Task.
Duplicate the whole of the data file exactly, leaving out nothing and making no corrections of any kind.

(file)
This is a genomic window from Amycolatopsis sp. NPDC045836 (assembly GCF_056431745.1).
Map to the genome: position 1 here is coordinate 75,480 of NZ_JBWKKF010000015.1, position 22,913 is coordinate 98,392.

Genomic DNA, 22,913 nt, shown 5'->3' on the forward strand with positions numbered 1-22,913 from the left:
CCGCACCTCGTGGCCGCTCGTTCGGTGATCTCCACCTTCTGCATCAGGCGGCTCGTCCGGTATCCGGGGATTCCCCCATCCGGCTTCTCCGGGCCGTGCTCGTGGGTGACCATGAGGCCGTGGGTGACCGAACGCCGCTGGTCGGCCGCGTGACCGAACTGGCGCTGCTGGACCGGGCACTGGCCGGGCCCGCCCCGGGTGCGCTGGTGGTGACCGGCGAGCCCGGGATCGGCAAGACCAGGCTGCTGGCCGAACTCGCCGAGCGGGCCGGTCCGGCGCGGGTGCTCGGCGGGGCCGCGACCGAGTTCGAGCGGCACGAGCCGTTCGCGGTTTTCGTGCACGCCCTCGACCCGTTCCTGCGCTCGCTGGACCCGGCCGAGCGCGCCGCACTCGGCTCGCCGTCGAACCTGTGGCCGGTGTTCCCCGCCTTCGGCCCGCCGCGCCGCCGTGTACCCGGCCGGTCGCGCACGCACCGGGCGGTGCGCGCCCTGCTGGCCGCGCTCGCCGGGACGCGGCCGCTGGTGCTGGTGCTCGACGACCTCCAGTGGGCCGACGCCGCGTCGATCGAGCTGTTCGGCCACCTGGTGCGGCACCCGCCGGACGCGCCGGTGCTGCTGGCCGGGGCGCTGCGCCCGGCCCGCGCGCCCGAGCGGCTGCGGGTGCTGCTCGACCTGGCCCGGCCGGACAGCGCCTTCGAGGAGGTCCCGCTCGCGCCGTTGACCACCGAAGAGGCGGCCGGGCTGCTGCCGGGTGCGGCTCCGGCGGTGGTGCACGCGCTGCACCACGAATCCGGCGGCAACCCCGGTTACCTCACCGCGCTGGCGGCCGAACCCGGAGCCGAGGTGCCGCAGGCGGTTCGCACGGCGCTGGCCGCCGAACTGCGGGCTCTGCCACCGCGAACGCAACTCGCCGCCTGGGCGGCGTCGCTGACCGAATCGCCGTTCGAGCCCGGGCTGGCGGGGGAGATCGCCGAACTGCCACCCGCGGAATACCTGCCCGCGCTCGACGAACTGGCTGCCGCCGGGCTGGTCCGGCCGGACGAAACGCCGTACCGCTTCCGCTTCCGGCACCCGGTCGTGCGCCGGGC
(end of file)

This is a genomic window from Amycolatopsis sp. NPDC045836 (assembly GCF_056431745.1).
Map to the genome: position 1 here is coordinate 75,480 of NZ_JBWKKF010000015.1, position 22,913 is coordinate 98,392.

Genomic DNA, 22,913 nt, shown 5'->3' on the forward strand with positions numbered 1-22,913 from the left:
CCGCACCTCGTGGCCGCTCGTTCGGTGATCTCCACCTTCTGCATCAGGCGGCTCGTCCGGTATCCGGGGATTCCCCCATCCGGCTTCTCCGGGCCGTGCTCGTGGGTGACCATGAGGCCGTGGGTGACCGAACGCCGCTGGTCGGCCGCGTGACCGAACTGGCGCTGCTGGACCGGGCACTGGCCGGGCCCGCCCCGGGTGCGCTGGTGGTGACCGGCGAGCCCGGGATCGGCAAGACCAGGCTGCTGGCCGAACTCGCCGAGCGGGCCGGTCCGGCGCGGGTGCTCGGCGGGGCCGCGACCGAGTTCGAGCGGCACGAGCCGTTCGCGGTTTTCGTGCACGCCCTCGACCCGTTCCTGCGCTCGCTGGACCCGGCCGAGCGCGCCGCACTCGGCTCGCCGTCGAACCTGTGGCCGGTGTTCCCCGCCTTCGGCCCGCCGCGCCGCCGTGTACCCGGCCGGTCGCGCACGCACCGGGCGGTGCGCGCCCTGCTGGCCGCGCTCGCCGGGACGCGGCCGCTGGTGCTGGTGCTCGACGACCTCCAGTGGGCCGACGCCGCGTCGATCGAGCTGTTCGGCCACCTGGTGCGGCACCCGCCGGACGCGCCGGTGCTGCTGGCCGGGGCGCTGCGCCCGGCCCGCGCGCCCGAGCGGCTGCGGGTGCTGCTCGACCTGGCCCGGCCGGACAGCGCCTTCGAGGAGGTCCCGCTCGCGCCGTTGACCACCGAAGAGGCGGCCGGGCTGCTGCCGGGTGCGGCTCCGGCGGTGGTGCACGCGCTGCACCACGAATCCGGCGGCAACCCCGGTTACCTCACCGCGCTGGCGGCCGAACCCGGAGCCGAGGTGCCGCAGGCGGTTCGCACGGCGCTGGCCGCCGAACTGCGGGCTCTGCCACCGCGAACGCAACTCGCCGCCTGGGCGGCGTCGCTGACCGAATCGCCGTTCGAGCCCGGGCTGGCGGGGGAGATCGCCGAACTGCCACCCGCGGAATACCTGCCCGCGCTCGACGAACTGGCTGCCGCCGGGCTGGTCCGGCCGGACGAAACGCCGTACCGCTTCCGCTTCCGGCACCCGGTCGTGCGCCGGGC